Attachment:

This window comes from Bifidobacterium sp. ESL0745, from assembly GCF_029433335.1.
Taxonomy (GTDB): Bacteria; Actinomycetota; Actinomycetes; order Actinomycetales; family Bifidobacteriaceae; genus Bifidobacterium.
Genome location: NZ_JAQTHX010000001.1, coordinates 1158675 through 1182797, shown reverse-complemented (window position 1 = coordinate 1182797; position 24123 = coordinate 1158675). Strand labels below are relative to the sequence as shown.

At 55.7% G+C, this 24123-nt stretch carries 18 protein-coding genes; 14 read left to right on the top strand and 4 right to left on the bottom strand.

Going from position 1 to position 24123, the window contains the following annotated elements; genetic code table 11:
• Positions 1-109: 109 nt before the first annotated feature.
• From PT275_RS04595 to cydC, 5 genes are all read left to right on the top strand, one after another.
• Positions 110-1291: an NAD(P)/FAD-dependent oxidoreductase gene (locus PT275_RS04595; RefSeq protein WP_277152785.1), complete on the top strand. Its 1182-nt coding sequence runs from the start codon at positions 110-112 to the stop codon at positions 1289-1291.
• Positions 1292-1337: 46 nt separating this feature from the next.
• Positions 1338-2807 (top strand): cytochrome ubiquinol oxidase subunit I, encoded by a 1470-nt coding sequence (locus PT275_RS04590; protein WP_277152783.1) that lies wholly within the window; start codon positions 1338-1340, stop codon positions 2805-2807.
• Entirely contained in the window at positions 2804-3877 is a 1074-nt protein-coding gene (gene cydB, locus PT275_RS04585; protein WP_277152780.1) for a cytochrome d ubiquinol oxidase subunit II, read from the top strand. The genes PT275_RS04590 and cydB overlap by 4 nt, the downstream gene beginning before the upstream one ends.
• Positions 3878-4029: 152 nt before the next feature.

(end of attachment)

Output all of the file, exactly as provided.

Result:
This window comes from Bifidobacterium sp. ESL0745, from assembly GCF_029433335.1.
Taxonomy (GTDB): Bacteria; Actinomycetota; Actinomycetes; order Actinomycetales; family Bifidobacteriaceae; genus Bifidobacterium.
Genome location: NZ_JAQTHX010000001.1, coordinates 1158675 through 1182797, shown reverse-complemented (window position 1 = coordinate 1182797; position 24123 = coordinate 1158675). Strand labels below are relative to the sequence as shown.

At 55.7% G+C, this 24123-nt stretch carries 18 protein-coding genes; 14 read left to right on the top strand and 4 right to left on the bottom strand.

Going from position 1 to position 24123, the window contains the following annotated elements; genetic code table 11:
• Positions 1-109: 109 nt before the first annotated feature.
• From PT275_RS04595 to cydC, 5 genes are all read left to right on the top strand, one after another.
• Positions 110-1291: an NAD(P)/FAD-dependent oxidoreductase gene (locus PT275_RS04595; RefSeq protein WP_277152785.1), complete on the top strand. Its 1182-nt coding sequence runs from the start codon at positions 110-112 to the stop codon at positions 1289-1291.
• Positions 1292-1337: 46 nt separating this feature from the next.
• Positions 1338-2807 (top strand): cytochrome ubiquinol oxidase subunit I, encoded by a 1470-nt coding sequence (locus PT275_RS04590; protein WP_277152783.1) that lies wholly within the window; start codon positions 1338-1340, stop codon positions 2805-2807.
• Entirely contained in the window at positions 2804-3877 is a 1074-nt protein-coding gene (gene cydB, locus PT275_RS04585; protein WP_277152780.1) for a cytochrome d ubiquinol oxidase subunit II, read from the top strand. The genes PT275_RS04590 and cydB overlap by 4 nt, the downstream gene beginning before the upstream one ends.
• Positions 3878-4029: 152 nt before the next feature.